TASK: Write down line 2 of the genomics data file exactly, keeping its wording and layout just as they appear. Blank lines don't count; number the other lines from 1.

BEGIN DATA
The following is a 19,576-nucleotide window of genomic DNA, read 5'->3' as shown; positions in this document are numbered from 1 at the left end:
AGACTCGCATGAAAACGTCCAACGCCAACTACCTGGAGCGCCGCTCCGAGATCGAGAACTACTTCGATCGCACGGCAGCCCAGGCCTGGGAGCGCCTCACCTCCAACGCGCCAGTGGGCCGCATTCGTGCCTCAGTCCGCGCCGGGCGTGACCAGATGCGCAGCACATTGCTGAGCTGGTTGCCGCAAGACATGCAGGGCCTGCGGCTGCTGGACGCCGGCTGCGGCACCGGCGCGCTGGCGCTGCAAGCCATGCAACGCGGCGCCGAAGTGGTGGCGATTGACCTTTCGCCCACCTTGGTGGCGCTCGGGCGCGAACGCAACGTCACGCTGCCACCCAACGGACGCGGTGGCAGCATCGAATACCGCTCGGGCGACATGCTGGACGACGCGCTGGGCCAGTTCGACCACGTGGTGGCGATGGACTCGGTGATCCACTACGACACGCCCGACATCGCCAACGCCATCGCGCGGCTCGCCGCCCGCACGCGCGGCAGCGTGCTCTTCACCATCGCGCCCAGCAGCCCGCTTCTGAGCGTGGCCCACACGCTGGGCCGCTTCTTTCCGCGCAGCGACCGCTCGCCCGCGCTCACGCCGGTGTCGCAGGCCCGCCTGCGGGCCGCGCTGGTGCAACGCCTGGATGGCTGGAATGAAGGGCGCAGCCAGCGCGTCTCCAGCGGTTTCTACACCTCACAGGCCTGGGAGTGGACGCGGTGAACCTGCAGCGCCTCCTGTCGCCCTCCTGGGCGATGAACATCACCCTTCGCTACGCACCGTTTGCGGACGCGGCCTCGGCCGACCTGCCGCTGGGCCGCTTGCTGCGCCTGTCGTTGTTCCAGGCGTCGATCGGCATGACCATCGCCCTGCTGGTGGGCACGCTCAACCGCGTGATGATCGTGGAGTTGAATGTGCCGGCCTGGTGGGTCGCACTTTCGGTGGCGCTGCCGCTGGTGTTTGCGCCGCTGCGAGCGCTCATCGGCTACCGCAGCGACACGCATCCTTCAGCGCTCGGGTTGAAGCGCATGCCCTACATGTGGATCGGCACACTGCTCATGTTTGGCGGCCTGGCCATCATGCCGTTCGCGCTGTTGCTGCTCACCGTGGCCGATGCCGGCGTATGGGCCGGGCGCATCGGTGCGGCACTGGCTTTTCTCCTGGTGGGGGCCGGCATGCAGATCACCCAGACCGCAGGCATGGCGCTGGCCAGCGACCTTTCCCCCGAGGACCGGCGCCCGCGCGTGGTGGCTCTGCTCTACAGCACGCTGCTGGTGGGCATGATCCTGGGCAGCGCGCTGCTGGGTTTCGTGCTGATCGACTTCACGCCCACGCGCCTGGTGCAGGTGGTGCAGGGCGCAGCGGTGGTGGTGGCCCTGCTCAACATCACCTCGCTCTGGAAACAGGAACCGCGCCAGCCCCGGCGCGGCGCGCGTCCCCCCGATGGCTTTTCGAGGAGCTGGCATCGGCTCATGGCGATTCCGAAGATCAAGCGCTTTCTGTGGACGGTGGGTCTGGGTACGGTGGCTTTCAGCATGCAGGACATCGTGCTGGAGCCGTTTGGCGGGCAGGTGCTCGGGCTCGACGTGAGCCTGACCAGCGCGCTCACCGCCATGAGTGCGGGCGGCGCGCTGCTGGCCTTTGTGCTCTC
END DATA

AGACTCGCATGAAAACGTCCAACGCCAACTACCTGGAGCGCCGCTCCGAGATCGAGAACTACTTCGATCGCACGGCAGCCCAGGCCTGGGAGCGCCTCACCTCCAACGCGCCAGTGGGCCGCATTCGTGCCTCAGTCCGCGCCGGGCGTGACCAGATGCGCAGCACATTGCTGAGCTGGTTGCCGCAAGACATGCAGGGCCTGCGGCTGCTGGACGCCGGCTGCGGCACCGGCGCGCTGGCGCTGCAAGCCATGCAACGCGGCGCCGAAGTGGTGGCGATTGACCTTTCGCCCACCTTGGTGGCGCTCGGGCGCGAACGCAACGTCACGCTGCCACCCAACGGACGCGGTGGCAGCATCGAATACCGCTCGGGCGACATGCTGGACGACGCGCTGGGCCAGTTCGACCACGTGGTGGCGATGGACTCGGTGATCCACTACGACACGCCCGACATCGCCAACGCCATCGCGCGGCTCGCCGCCCGCACGCGCGGCAGCGTGCTCTTCACCATCGCGCCCAGCAGCCCGCTTCTGAGCGTGGCCCACACGCTGGGCCGCTTCTTTCCGCGCAGCGACCGCTCGCCCGCGCTCACGCCGGTGTCGCAGGCCCGCCTGCGGGCCGCGCTGGTGCAACGCCTGGATGGCTGGAATGAAGGGCGCAGCCAGCGCGTCTCCAGCGGTTTCTACACCTCACAGGCCTGGGAGTGGACGCGGTGAACCTGCAGCGCCTCCTGTCGCCCTCCTGGGCGATGAACATCACCCTTCGCTACGCACCGTTTGCGGACGCGGCCTCGGCCGACCTGCCGCTGGGCCGCTTGCTGCGCCTGTCGTTGTTCCAGGCGTCGATCGGCATGACCATCGCCCTGCTGGTGGGCACGCTCAACCGCGTGATGATCGTGGAGTTGAATGTGCCGGCCTGGTGGGTCGCACTTTCGGTGGCGCTGCCGCTGGTGTTTGCGCCGCTGCGAGCGCTCATCGGCTACCGCAGCGACACGCATCCTTCAGCGCTCGGGTTGAAGCGCATGCCCTACATGTGGATCGGCACACTGCTCATGTTTGGCGGCCTGGCCATCATGCCGTTCGCGCTGTTGCTGCTCACCGTGGCCGATGCCGGCGTATGGGCCGGGCGCATCGGTGCGGCACTGGCTTTTCTCCTGGTGGGGGCCGGCATGCAGATCACCCAGACCGCAGGCATGGCGCTGGCCAGCGACCTTTCCCCCGAGGACCGGCGCCCGCGCGTGGTGGCTCTGCTCTACAGCACGCTGCTGGTGGGCATGATCCTGGGCAGCGCGCTGCTGGGTTTCGTGCTGATCGACTTCACGCCCACGCGCCTGGTGCAGGTGGTGCAGGGCGCAGCGGTGGTGGTGGCCCTGCTCAACATCACCTCGCTCTGGAAACAGGAACCGCGCCAGCCCCGGCGCGGCGCGCGTCCCCCCGATGGCTTTTCGAGGAGCTGGCATCGGCTCATGGCGATTCCGAAGATCAAGCGCTTTCTGTGGACGGTGGGTCTGGGTACGGTGGCTTTCAGCATGCAGGACATCGTGCTGGAGCCGTTTGGCGGGCAGGTGCTCGGGCTCGACGTGAGCCTGACCAGCGCGCTCACCGCCATGAGTGCGGGCGGCGCGCTGCTGGCCTTTGTGCTCTC